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Polygons: Cultural Diversities and Intersections
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The Meanings of Magic
From the Bible to Buffalo Bill
Edited by Amy Wygant
252 pages, bibliog., Index
ISBN 978-1-84545-178-3 $135.00/£99.00 Hb Published (December 2006)
"While there is not clear theme that binds such a divers range of essays together, the book's diversity is in fact one of its pleasures. It will lead students and scholars into areas they might not be familiar with or in which they previously had not interest." · MLR
The notion of "magic" is a current popular culture phenomenon. Harry Potter, the Lord of the Rings, the commercial glamour of the footballer and the pop idol surround us with their charisma, enchantment, and charm. But magic also exerts a terrifying political hold upon us: bin Laden's alleged March 28 e-mail message spoke of the attacks on America in form of "crushing its towers, disgracing its arrogance, undoing its magic." The nine scholars included in this volume consider the cultural power of magic, from early Christianity and the ancient Mediterranean to the curious film career of Buffalo Bill, focusing on topics such as Surrealism, France in the classical age, alchemy, and American fundamentalism, ranging from popular to elite magic, from theory to practice, from demonology to exoticism, from the magic of memory to the magic of the stage. As these essays show, magic defines the limit of both science and religion but as such remains indefinable.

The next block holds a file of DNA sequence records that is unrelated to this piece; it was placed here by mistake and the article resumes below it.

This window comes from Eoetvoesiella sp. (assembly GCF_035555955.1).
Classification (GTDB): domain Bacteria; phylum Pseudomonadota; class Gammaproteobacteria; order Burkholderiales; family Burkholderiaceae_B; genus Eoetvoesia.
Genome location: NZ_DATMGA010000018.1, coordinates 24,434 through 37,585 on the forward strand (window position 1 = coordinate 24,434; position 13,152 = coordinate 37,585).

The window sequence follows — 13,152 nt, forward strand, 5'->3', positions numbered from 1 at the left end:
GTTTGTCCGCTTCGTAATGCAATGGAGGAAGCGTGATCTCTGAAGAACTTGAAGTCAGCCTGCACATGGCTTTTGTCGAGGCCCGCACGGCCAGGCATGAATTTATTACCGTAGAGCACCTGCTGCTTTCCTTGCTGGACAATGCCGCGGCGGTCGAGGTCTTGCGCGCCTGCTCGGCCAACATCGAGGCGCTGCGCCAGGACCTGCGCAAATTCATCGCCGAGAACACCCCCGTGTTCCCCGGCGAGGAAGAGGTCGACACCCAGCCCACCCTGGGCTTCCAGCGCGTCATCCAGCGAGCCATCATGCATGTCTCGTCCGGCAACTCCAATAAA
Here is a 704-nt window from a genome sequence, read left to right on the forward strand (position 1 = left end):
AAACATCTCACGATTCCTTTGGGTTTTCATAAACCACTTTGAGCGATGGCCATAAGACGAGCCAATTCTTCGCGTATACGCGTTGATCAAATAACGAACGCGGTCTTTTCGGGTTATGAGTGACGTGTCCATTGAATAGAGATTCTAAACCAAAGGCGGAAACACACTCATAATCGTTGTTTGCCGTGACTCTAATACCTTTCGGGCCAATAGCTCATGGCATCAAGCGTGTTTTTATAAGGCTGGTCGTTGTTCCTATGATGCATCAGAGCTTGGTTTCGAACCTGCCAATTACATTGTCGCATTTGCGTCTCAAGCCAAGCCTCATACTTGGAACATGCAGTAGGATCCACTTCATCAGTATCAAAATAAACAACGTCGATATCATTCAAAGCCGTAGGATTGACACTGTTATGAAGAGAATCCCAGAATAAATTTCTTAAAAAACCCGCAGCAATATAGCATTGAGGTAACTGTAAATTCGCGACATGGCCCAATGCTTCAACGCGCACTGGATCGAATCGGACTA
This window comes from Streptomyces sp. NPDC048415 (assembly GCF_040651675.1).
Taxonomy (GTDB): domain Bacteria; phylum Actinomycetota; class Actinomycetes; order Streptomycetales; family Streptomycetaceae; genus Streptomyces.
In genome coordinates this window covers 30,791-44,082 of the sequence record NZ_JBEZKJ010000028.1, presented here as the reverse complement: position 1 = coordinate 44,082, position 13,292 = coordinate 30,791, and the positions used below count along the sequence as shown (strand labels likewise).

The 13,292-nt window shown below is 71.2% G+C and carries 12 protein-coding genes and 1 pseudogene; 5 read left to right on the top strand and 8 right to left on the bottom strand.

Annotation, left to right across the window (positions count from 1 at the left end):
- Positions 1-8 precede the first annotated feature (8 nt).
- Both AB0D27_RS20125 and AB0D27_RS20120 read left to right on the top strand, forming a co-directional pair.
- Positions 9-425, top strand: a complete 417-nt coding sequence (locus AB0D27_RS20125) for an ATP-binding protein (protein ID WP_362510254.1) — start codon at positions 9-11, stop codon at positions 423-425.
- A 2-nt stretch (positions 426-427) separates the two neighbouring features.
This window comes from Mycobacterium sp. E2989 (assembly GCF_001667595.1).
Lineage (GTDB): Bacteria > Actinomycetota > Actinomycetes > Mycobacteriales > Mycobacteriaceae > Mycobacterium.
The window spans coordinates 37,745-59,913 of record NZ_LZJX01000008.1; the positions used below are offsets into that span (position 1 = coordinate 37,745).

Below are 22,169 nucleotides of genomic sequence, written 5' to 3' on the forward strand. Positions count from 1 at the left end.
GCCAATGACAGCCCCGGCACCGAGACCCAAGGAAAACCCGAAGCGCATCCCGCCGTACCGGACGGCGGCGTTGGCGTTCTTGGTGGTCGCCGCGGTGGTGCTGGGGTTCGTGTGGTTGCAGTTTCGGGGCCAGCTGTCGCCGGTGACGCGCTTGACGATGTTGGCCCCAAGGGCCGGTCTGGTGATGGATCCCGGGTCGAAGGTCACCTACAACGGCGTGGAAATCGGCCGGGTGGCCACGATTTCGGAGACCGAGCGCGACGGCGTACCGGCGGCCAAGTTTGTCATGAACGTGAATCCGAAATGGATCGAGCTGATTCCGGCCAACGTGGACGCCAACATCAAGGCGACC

Amy Wygant (1953-2012) lectured in early modern literature and culture at the University of Glasgow. She was a co-founder of Women in French in Scotland (WIFIS), and editor of Seventeenth-Century French Studies. Her publications include Towards a Cultural Philology: Phædre and the Construction of "Racine" (Oxford: European Humanities Research Centre, 1999) and Medea, Magic, and Modernity, and she is editing a special edition of the Forum for Modern Language Studies (2007). She also authored numerous articles on witchcraft and demonology, tragedy, opera, and psychoanalysis.